Thursday, March 16, 2006

"Orphan Works" action needed

Imagine risking your life to make a photograph. You go through the steps to get a proper, registered copyright. Next, imagine the photograph later appears in a national advertising campaign without your knowledge, approval or payment. Then imagine not having any legal recourse to get proper payment, damages or even legal fees.

This is the crux of a proposed "Orphan Works" amendment to the U.S. Copyright Law.

The ASMP and other organizations around the world are urging photographers and those who care about photography's future to write letters to Congress to stop this action. If it passes, it'll effectively eliminate all protections photographers currently have for images published inside the U.S.

If successful, it's possible this gutting of copyright protection could take root in other countries worldwide.

ASMP has produced a detailed call to action, sample letter and congressional fax contact information. Although faxes are harder to ignore than e-mails, you can also e-mail your congressional representatives.

If we do nothing else this decade, let's stop this one action. I understand this requires time and effort. But if this amendment passes, it'll require much more time and effort later (looking for a new profession).

Folks who are new to this industry or still in college have the most at stake. If this passes, advertisers and editorial markets would have no motivation to pay for images. Once an image gets published, it could become free.

This is also a great time to start blasting large national publications that run our images without credit -- although our AP instructions specifically state "mandatory credit." Under the proposed amendment, these would be "Orphan Works" and could be used for free without remedy. This alone would be enough to keep many of us from submitting any images to AP.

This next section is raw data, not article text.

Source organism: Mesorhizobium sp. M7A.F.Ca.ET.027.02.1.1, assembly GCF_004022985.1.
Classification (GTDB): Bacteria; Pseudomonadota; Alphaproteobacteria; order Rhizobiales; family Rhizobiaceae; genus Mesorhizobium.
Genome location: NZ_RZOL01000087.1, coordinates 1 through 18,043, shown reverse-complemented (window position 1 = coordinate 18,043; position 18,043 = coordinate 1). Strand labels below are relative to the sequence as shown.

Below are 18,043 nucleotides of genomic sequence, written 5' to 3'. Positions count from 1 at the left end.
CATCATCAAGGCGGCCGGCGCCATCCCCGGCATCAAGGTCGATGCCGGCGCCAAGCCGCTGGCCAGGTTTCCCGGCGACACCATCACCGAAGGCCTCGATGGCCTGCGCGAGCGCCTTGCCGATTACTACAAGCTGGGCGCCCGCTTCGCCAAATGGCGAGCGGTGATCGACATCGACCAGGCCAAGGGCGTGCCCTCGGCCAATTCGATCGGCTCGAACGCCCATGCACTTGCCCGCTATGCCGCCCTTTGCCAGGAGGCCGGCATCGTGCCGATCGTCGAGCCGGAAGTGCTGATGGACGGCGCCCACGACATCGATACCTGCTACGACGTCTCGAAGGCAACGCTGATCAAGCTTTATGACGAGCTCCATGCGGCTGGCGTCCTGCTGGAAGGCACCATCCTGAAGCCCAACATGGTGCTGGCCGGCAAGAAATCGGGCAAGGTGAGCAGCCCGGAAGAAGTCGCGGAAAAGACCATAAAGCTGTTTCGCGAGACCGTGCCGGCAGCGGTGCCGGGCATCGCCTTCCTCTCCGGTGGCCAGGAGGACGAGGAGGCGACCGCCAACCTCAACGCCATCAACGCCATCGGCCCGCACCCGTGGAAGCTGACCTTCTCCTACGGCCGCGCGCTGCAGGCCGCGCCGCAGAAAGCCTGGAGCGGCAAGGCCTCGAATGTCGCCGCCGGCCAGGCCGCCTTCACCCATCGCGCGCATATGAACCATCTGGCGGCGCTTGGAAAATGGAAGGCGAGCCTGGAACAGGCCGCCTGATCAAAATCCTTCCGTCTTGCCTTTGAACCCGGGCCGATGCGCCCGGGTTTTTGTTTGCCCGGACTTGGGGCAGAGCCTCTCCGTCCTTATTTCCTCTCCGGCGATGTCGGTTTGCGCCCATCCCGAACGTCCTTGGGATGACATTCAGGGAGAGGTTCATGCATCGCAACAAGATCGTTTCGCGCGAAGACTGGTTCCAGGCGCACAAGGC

Consider the chilling effect this action would have on visual information. If only images published with credit lines have any protection, and some media outlets choose to change credit lines to "AP photo" (which they are not), then PJs and their media outlets would only lose money by submitting images to AP. Consequently, most won't.

Please act on this legislation before it's too late. Please also bring this issue to the attention of your directors of photography, managing editors, publishers and company attorneys.

Enough for now,

UPDATE: Sign the Pro-Copyright Petition.


Bryon Houlgrave said...

This is a very important issue, and letters should be written.

Last week I discovered one of my images on a Web site promoting tourism for a town in Utah. My photo was lifted off my Web site and used to promote something totally unrelated.

I guess the tourism board felt it was ok to pirate my image to help sell tourism packages to their resort town. I wonder how they would feel if I pirated a cut of their season-end figures. Probably not happy.

Mark M. Hancock said...

Bill them. Don't ever let anyone steal your work without payment. It only encourages them to continue stealing work.
If someone uses your work without permission you can demand whatever reasonable payment you want (ie, charge a lot). Since they chose to use it, they thought it was worth whatever you want to bill them. :-)
If they refuse and you have a registered copyright (not just the soft copyright), you can take them to court, get treble (3X) damages and legal fees.
On the Net, you can contact their hosting service and have the site pulled down for copyright infringement.
Note, all of this advice will be meaningless if this amendment passes.

Marie said...

I already refuse to submit photos to AP because a couple of the larger papers in our region refuse to credit the photographer. The 'AP Photo' credit pisses me off when they expect me to freeze my rear off and risk my photo equipment during a blizzard. Too much work for nothing.

Mark M. Hancock said...

You point out the biggest reason to sign the petition. Next, find the managing editor or editor(-in-chief)'s name on their Web site. Then, copy how they ran the image. Send the copy along with a copy of the AP transmission that states "mandatory credit" and an invoice.
It may not get paid without some serious arm twisting, but they won't run your stuff without credit again. If they're silly enough to do so, then tack it onto the statement and build up a massive amount and notify AP (and an copyright lawyer).